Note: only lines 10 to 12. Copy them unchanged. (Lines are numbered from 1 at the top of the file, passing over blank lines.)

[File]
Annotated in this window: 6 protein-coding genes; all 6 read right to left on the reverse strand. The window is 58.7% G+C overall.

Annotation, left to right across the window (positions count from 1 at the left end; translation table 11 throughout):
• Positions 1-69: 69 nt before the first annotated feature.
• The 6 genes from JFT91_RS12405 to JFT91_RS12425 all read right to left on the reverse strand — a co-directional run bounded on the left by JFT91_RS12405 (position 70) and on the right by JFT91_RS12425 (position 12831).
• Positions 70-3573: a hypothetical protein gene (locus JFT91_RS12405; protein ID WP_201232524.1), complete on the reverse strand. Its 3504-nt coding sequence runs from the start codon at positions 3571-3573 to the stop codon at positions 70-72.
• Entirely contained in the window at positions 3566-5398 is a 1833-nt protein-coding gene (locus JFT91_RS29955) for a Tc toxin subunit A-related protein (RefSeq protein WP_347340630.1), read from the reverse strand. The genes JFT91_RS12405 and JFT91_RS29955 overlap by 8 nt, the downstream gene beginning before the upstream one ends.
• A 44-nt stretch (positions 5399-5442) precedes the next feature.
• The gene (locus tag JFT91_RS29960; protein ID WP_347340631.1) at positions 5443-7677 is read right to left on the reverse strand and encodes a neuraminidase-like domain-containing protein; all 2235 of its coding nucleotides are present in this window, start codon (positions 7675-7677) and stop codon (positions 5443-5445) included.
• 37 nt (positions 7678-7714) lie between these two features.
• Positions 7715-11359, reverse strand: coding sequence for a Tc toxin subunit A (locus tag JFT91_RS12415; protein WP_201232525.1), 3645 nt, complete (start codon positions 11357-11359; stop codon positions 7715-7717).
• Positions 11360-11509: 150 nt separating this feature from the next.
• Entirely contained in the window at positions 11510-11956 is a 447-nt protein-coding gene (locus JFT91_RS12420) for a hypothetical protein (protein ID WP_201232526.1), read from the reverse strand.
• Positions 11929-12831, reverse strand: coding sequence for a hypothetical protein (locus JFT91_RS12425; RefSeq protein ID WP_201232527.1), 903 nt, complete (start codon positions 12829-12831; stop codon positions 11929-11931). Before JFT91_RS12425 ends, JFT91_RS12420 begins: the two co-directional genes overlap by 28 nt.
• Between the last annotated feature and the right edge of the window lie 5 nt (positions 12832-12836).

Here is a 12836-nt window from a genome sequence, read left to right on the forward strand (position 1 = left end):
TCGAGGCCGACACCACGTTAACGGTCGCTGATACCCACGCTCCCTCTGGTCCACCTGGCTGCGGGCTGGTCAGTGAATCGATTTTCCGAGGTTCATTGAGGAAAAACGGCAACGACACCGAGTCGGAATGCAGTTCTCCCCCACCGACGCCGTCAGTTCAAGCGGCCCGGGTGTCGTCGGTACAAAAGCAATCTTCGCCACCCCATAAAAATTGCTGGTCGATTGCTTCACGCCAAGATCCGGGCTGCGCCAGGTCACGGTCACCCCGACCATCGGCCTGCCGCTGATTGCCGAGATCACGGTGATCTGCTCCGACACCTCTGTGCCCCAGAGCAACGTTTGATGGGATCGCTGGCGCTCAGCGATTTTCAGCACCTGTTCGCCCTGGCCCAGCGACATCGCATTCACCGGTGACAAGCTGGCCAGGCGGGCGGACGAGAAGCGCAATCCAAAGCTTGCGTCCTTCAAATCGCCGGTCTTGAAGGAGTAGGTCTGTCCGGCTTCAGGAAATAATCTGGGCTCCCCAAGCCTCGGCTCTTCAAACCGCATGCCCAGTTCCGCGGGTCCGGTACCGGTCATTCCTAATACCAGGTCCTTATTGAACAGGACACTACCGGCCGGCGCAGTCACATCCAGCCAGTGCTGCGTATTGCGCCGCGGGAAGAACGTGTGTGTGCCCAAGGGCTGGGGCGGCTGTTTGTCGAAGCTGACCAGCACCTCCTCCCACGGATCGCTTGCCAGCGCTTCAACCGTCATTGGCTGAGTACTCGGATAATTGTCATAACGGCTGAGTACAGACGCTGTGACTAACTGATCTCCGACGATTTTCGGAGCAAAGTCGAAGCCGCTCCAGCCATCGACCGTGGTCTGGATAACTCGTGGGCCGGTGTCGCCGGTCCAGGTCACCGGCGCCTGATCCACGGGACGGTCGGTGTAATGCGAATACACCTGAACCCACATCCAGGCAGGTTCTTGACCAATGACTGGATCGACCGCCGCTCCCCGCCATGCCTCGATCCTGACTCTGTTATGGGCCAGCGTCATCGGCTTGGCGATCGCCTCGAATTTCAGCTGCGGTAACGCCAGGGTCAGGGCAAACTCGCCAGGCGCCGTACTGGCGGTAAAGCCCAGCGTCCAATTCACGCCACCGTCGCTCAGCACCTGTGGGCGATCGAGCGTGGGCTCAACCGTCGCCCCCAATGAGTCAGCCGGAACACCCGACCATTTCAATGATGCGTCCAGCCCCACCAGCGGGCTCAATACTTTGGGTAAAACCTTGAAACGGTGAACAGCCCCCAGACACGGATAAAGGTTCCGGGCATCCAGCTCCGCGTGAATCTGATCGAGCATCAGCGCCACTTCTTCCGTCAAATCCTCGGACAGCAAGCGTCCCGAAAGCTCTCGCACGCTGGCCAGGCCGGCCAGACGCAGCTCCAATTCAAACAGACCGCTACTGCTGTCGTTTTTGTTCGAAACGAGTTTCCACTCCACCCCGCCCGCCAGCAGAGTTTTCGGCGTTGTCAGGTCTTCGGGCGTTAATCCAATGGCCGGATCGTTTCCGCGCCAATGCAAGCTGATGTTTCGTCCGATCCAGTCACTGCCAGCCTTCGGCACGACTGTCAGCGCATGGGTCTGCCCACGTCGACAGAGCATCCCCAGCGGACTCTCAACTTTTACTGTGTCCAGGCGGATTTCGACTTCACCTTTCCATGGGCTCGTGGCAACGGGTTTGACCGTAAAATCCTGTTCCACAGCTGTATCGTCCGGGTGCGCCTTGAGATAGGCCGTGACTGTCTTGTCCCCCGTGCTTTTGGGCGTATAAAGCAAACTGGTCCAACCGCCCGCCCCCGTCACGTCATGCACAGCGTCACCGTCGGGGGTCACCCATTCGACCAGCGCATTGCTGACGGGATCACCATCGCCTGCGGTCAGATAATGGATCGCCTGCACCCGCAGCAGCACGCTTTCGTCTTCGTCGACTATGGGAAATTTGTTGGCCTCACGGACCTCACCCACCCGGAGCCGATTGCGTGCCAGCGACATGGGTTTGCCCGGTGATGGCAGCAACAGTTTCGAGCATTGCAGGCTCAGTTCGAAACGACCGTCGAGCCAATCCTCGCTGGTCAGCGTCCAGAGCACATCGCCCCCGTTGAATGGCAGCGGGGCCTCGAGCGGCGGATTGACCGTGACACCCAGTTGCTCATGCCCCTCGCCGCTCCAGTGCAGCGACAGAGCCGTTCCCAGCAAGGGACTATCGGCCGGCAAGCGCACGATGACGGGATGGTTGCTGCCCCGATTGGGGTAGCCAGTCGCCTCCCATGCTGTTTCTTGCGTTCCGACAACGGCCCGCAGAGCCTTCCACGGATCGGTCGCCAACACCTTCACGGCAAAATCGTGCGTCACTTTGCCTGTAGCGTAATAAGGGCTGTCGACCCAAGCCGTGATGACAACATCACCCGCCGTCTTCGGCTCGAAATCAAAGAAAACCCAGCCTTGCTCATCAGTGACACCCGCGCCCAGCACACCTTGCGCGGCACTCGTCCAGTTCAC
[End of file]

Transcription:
• Positions 7715-11359, reverse strand: coding sequence for a Tc toxin subunit A (locus tag JFT91_RS12415; protein WP_201232525.1), 3645 nt, complete (start codon positions 11357-11359; stop codon positions 7715-7717).
• Positions 11360-11509: 150 nt separating this feature from the next.
• Entirely contained in the window at positions 11510-11956 is a 447-nt protein-coding gene (locus JFT91_RS12420) for a hypothetical protein (protein ID WP_201232526.1), read from the reverse strand.